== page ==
No, Canada isn’t threatened by a ‘carbon-tax recession’

“On Tuesday, Ontario Premier Doug Ford said that Ontario was at risk of a recession if the federal government imposes a carbon tax on the province. He later doubled down on Twitter, writing that ‘the threat of a carbon-tax recession is real.’ No, it isn’t.” – Globe editorial

To combat Holocaust ignorance, we must empower teachers

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“Among all those [we] surveyed, more than half of Canadian adults (54 per cent) did not know that six million Jews were murdered during the Holocaust. These numbers are worse among millennials: 62 per cent were ignorant of the fact. … If we want our next generation to successfully uphold a tolerant, thoughtful and democratic society, it is our duty to ensure that they know our history, even when it is problematic and seemingly unaligned with what we as a country stand for today.” – Naomi Azrieli, chair and CEO of the Azrieli Foundation

Toronto’s Pride parade and the politics of rancour

“Caught up in the sour politics of us against them, Pride organizers banned uniformed cops from taking part. The ban was confirmed this week when the group’s membership voted narrowly to extend it. A more futile, more self-defeating policy is hard to imagine.” – Marcus Gee (for subscribers)


How to incorporate the new food guide into your cooking repertoire

Chef Lina Caschetto believes the guidelines, which encourage more home cooking, will prompt a move toward uncomplicated and accessible recipes. The trends of one-pot meals and sheet-pan dinners fit perfectly into this, allowing people with little time or little experience in the kitchen to maintain a healthy diet. And it doesn’t require leaving out technique or flavour. Go here for a one-pan recipe of roasted chicken with potatoes, garlic, shallots and caper berries.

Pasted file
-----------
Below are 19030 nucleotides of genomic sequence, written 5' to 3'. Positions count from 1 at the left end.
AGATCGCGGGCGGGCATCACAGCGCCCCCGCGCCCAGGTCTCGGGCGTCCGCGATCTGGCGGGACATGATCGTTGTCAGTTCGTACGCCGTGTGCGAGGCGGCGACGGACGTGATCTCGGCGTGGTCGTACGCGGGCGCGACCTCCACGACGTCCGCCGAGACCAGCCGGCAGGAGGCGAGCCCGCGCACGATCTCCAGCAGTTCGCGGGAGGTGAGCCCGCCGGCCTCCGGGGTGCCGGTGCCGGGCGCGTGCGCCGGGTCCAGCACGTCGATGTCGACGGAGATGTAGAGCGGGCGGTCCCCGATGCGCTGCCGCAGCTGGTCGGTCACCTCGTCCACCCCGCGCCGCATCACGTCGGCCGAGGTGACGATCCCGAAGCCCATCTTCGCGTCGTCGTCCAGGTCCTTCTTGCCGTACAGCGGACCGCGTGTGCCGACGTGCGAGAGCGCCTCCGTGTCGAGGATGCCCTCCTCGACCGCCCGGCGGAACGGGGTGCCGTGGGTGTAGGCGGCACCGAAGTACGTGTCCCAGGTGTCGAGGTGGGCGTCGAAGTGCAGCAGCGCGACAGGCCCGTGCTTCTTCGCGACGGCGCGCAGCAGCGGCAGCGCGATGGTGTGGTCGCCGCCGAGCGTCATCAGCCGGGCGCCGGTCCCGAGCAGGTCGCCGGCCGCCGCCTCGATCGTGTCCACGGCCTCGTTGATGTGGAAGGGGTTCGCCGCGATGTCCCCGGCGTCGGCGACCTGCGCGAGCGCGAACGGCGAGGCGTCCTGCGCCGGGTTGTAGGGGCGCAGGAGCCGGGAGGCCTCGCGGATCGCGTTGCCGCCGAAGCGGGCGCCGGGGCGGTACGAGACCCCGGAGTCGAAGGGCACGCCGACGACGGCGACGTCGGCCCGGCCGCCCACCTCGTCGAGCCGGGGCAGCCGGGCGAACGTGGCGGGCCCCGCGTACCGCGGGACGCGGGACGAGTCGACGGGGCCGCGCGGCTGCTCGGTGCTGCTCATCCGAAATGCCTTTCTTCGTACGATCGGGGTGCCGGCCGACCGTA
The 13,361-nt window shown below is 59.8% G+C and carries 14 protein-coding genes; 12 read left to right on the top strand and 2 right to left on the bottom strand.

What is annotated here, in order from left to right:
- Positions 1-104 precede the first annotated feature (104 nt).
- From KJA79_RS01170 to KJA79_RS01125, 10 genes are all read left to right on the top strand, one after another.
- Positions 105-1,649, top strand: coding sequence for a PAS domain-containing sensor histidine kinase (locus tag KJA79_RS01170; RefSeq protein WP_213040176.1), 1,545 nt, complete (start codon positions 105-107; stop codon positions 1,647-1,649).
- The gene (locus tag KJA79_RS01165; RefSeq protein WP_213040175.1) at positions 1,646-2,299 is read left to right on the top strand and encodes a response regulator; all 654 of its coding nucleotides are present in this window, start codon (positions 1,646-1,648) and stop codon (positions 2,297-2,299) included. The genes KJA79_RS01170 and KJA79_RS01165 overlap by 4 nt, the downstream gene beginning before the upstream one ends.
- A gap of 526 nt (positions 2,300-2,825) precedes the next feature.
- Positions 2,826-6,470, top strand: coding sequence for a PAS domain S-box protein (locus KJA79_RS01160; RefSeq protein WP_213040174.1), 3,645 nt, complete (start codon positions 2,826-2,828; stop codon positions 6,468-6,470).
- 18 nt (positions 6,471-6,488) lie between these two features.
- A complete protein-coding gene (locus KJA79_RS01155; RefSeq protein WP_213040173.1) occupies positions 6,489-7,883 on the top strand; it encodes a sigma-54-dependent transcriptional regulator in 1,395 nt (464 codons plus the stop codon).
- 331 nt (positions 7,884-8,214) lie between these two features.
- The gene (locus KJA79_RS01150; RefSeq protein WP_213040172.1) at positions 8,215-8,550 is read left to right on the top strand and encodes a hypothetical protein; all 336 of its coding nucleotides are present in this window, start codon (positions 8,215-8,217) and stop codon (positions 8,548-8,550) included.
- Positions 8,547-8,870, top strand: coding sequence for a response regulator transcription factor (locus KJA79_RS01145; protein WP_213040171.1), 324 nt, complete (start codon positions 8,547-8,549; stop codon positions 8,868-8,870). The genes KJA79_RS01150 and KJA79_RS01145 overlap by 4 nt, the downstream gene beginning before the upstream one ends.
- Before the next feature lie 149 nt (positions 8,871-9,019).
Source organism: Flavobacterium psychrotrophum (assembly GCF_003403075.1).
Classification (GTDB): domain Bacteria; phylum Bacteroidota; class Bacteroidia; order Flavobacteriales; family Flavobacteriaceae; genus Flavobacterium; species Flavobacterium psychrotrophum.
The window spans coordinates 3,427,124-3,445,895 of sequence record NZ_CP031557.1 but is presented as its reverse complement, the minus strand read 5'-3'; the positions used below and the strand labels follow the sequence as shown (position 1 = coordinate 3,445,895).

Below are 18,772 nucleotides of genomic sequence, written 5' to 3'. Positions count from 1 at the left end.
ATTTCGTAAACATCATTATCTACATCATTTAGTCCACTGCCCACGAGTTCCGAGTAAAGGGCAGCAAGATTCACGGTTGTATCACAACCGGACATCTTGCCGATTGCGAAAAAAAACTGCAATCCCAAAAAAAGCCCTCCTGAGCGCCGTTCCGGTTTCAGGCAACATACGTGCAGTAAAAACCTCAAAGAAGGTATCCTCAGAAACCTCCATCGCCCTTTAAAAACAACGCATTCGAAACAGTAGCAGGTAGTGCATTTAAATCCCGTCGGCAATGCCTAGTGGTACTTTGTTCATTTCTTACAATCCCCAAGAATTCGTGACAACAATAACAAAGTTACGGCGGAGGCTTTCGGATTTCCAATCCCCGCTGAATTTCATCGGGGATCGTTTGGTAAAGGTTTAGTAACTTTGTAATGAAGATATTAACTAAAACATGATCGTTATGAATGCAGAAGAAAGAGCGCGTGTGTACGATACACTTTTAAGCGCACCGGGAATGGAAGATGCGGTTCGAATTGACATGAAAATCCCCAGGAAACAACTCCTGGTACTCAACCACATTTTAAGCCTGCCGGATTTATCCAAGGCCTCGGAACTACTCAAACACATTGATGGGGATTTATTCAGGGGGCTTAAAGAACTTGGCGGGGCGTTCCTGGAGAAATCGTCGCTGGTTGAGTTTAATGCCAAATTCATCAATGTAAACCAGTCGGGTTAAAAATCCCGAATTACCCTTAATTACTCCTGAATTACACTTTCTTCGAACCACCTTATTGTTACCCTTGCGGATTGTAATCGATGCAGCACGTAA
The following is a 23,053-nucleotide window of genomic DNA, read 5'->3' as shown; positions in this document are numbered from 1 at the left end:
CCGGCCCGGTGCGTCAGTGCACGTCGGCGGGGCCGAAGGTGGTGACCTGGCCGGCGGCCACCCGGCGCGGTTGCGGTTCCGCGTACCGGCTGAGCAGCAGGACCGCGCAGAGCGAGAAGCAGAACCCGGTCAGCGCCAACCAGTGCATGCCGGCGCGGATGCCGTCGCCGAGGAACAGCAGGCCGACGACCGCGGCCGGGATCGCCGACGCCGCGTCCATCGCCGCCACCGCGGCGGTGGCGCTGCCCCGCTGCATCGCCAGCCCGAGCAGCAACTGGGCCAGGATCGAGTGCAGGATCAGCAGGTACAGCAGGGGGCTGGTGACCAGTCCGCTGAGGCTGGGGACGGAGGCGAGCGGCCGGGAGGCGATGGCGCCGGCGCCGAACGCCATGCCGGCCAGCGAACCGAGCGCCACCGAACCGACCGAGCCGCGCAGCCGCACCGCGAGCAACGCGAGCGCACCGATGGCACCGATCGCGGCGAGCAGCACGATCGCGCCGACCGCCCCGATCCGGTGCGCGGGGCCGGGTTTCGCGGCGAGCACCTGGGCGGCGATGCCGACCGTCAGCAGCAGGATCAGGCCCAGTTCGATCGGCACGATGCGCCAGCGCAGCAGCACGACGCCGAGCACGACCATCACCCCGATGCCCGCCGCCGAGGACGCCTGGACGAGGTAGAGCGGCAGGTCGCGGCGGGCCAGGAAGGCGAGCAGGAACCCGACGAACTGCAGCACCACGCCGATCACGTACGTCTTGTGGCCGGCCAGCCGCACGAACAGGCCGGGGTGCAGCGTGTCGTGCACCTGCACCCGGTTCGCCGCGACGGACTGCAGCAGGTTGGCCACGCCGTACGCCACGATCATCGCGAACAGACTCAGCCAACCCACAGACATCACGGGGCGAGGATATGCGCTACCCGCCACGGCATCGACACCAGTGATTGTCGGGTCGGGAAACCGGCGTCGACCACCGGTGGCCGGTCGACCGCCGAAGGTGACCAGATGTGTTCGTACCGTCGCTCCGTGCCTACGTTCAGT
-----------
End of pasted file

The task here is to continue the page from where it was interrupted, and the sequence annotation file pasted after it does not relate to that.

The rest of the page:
Attawapiskat chief Theresa Spence ends hunger strike

(Sean Kilpatrick/The Canadian Press)

Sean Kilpatrick/The Canadian Press

Jan. 24, 2013: By the time she ended her 42-day-long hunger strike in late January, 2013, Theresa Spence had become a potent symbol in an energized movement for Indigenous rights. The 49-year-old chief of the remote and impoverished Attawapiskat First Nation in Northern Ontario had taken up residence on an island in the Ottawa River and said she would consume nothing but medicinal tea and fish broth until then-prime minister Stephen Harper and then-governor-general David Johnston agreed to meet with her and discuss treaty rights. Spence’s hunger strike coincided with Idle No More, the movement founded by young Indigenous people who objected to the way federal legislation was affecting their communities, and she became their hero. A parade of dignitaries visited Spence’s tepee in an effort to convince her to eat. She relented when she was assured by Bob Rae, who was then the interim leader of the Liberal Party, and Alvin Fiddler, now the Grand Chief of the Nishnawbe Aski Nation, that she could walk away with dignity and that others would carry on the fight. Spence did not get her meeting. But her cause got attention. – Gloria Galloway